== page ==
When is the last time you heard a truly inspired singer/songwriter? And by songwriter I mean someone who artfully blends rich life experience and soulful spirituality with humorously intelligent lyrics and who sets it all to infectious-yet-spare melodies. Okay, your answer should be "not recently." Sure, on occasion someone writes a tune or two that makes you go "hey that ain't bad." But how about a tunesmith who can put together an entire collection of low-key gems penned exclusively by himself and who writes engaging music for said ditties and also adds his own talented instrumental work using guitar, mandolin, and harmonica?
Most of the good ol' bards disappeared after the '60s and '70s winked out, but Mark Merryman, a native of Colorado since he was an infant, has released another noteworthy album of thoughtful material that has a propensity for growing on you and simmering in your psyche like a late summer day or a camping trip to a beautiful spot. Mark's the real deal and the tunes on Scenic Byways tumble out seamlessly, recalling the soulful craftsmanship of Tim O'Brien, John Denver, John Prine, and all the best auteurs of folk and Americana. He has no shortage of talented compatriots, and is joined by guitarist Ross Martin (of Tony Furtado and the American Gypsies) and percussionist John Merryman (his son as well as the drummer for rising metal group Cephalic Carnage).
Merryman brings freshness to tradition on "Long Road Home," "I Had to Get Lost," "Lonesome Pickers," and "Playing that Guitar," among many other fine creations. And like the lost heroes of his songs, Mark gets around, counting songwriter Benny Galloway (a major influence on the song craft of Yonder Mountain String Band) among his best chums as well as mando player extraordinaire Drew Emmitt of Leftover Salmon. When not attending bluegrass festivals from Telluride and the Four Corners to RockyGrass and Alamosa, Merryman spends his summers traveling the scenic byways around Durango, where he's had the opportunity to take up with young up-and-coming acoustic players, including the lads from Broke Mountain Bluegrass.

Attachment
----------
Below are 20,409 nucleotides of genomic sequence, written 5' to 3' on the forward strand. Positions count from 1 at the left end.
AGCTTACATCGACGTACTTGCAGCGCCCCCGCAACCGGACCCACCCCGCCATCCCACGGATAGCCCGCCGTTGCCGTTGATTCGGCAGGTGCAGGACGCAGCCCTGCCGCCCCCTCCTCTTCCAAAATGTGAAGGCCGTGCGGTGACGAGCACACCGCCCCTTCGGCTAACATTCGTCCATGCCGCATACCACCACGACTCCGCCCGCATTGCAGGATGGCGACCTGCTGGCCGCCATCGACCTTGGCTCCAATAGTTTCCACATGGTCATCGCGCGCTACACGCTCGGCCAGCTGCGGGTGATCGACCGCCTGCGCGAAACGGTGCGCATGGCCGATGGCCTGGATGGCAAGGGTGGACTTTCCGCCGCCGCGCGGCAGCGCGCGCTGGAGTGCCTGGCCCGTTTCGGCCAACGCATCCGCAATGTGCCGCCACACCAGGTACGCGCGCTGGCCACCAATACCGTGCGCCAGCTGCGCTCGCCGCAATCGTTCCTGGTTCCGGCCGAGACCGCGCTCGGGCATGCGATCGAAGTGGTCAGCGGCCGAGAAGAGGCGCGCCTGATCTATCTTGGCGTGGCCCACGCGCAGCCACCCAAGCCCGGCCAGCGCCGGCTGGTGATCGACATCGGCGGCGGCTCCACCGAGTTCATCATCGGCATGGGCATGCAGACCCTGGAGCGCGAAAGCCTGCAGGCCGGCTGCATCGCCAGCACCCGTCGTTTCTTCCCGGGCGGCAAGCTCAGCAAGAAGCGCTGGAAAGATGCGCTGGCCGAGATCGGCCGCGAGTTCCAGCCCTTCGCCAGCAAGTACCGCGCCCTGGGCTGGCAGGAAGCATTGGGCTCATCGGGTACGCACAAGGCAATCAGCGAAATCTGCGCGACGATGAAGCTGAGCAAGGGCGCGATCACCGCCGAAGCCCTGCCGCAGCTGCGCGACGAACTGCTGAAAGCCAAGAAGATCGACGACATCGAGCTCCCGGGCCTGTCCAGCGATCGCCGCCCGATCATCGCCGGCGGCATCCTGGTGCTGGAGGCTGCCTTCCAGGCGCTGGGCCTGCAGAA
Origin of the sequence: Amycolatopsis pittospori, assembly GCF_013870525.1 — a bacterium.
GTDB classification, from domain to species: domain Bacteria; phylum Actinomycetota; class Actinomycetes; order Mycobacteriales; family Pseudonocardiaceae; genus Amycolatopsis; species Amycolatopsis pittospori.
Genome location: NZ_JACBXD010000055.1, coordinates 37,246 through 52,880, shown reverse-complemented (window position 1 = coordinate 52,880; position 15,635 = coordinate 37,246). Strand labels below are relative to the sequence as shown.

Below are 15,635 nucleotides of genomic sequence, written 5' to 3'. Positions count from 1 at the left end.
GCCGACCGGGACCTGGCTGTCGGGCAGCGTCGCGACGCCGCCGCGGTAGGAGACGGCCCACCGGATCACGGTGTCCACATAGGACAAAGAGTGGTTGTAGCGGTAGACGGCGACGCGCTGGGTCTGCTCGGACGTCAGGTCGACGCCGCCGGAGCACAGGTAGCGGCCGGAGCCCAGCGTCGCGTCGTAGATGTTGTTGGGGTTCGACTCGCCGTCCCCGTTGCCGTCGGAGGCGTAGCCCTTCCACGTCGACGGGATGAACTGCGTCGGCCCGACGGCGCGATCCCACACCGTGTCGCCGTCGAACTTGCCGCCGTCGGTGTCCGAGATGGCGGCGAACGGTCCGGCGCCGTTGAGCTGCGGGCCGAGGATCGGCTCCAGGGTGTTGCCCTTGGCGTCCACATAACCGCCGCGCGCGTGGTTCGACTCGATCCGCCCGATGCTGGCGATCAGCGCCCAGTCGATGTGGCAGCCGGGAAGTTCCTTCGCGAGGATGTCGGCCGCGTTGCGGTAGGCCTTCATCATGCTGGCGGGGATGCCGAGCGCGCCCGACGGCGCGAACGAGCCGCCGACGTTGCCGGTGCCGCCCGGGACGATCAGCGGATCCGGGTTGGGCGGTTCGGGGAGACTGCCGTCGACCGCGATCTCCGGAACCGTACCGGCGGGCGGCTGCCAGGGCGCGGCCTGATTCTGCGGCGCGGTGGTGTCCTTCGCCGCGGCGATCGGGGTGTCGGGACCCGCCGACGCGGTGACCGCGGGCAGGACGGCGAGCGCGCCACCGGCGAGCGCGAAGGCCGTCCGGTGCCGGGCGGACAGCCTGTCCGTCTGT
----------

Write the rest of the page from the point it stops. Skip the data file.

Think high and lonesome with the ability to capture the rambling feelings of open roads, the essence of pristine surroundings, and the wistfulness of aging, all while raging (albeit mellowly) against the machine. If you like the vibe of the Southwest and the feeling that emanates from the mountains and high deserts, this is for you. Scenic Byways makes a worthy companion for long drives and should have you singing along in no time.
JamBase | Denver
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